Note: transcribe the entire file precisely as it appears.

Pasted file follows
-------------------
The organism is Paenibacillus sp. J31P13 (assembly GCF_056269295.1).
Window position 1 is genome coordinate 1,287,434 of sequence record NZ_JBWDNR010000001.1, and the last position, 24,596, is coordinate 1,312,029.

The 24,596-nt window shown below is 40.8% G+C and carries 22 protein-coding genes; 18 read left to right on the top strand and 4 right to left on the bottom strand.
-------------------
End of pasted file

The organism is Paenibacillus sp. J31P13 (assembly GCF_056269295.1).
Window position 1 is genome coordinate 1,287,434 of sequence record NZ_JBWDNR010000001.1, and the last position, 24,596, is coordinate 1,312,029.

The 24,596-nt window shown below is 40.8% G+C and carries 22 protein-coding genes; 18 read left to right on the top strand and 4 right to left on the bottom strand.